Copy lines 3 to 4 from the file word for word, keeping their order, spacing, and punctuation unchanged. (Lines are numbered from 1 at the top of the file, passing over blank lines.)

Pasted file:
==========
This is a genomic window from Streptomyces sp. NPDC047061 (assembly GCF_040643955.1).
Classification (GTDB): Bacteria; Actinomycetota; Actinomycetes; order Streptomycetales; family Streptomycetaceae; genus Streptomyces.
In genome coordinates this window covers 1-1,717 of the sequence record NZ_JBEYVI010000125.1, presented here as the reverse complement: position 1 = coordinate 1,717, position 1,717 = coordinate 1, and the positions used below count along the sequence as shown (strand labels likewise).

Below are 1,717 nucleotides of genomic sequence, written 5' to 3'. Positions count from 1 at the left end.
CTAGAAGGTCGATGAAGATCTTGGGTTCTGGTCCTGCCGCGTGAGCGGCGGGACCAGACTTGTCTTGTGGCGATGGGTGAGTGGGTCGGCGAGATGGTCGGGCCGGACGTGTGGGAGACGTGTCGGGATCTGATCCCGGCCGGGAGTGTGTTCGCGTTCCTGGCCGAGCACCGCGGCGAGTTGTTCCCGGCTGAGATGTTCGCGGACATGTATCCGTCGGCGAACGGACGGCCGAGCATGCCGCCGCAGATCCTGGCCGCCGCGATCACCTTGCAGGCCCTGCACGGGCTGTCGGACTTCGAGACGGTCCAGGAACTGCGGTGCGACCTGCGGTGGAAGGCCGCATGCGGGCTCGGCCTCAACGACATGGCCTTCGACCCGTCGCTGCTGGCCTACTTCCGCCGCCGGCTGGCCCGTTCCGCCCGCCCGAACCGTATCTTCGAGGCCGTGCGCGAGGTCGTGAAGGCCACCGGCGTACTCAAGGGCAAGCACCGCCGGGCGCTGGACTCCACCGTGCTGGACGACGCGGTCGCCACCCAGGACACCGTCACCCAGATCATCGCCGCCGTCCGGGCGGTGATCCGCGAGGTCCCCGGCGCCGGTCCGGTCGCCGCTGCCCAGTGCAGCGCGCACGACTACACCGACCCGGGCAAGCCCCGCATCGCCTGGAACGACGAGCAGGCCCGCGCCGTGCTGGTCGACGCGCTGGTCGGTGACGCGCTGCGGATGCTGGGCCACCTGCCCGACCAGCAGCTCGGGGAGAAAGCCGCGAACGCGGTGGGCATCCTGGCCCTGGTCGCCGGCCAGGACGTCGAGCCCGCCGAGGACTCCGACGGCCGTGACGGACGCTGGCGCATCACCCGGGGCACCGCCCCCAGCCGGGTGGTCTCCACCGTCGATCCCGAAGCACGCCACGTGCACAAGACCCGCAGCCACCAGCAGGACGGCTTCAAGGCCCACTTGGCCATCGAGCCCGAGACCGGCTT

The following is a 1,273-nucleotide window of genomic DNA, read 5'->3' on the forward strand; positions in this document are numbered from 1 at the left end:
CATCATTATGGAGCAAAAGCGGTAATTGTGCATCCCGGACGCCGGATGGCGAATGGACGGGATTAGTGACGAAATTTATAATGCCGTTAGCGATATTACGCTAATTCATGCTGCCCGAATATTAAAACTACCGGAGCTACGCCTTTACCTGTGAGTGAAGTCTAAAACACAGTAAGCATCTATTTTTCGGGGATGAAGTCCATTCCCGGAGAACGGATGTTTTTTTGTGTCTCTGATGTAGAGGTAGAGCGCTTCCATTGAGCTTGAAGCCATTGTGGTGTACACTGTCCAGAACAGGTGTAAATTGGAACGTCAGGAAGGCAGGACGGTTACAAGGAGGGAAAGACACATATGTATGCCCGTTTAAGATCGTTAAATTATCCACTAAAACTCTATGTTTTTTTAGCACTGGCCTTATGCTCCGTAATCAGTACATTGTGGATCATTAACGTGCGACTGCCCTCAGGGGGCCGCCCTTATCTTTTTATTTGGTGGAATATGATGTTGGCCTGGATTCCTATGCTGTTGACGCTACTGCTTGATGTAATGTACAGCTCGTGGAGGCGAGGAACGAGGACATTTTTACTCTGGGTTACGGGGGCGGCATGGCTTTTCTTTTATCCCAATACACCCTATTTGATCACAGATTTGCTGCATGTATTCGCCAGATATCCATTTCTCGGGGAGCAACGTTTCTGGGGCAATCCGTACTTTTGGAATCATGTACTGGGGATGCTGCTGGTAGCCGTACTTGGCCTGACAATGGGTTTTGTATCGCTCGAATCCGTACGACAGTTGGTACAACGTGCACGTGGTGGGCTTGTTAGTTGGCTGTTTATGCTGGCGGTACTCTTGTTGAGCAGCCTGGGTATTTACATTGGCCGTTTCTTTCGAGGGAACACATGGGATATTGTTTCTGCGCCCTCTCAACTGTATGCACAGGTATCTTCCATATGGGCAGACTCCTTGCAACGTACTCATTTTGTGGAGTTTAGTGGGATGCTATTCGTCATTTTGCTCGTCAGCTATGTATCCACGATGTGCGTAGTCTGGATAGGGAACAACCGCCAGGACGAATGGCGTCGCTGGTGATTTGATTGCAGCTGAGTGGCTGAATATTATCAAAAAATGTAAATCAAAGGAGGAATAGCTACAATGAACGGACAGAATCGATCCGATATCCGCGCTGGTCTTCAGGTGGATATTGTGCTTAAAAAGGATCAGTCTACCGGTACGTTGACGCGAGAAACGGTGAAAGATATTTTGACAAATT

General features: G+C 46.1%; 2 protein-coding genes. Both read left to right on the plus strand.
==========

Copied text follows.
In genome coordinates this window covers 1-1,717 of the sequence record NZ_JBEYVI010000125.1, presented here as the reverse complement: position 1 = coordinate 1,717, position 1,717 = coordinate 1, and the positions used below count along the sequence as shown (strand labels likewise).

Below are 1,717 nucleotides of genomic sequence, written 5' to 3'. Positions count from 1 at the left end.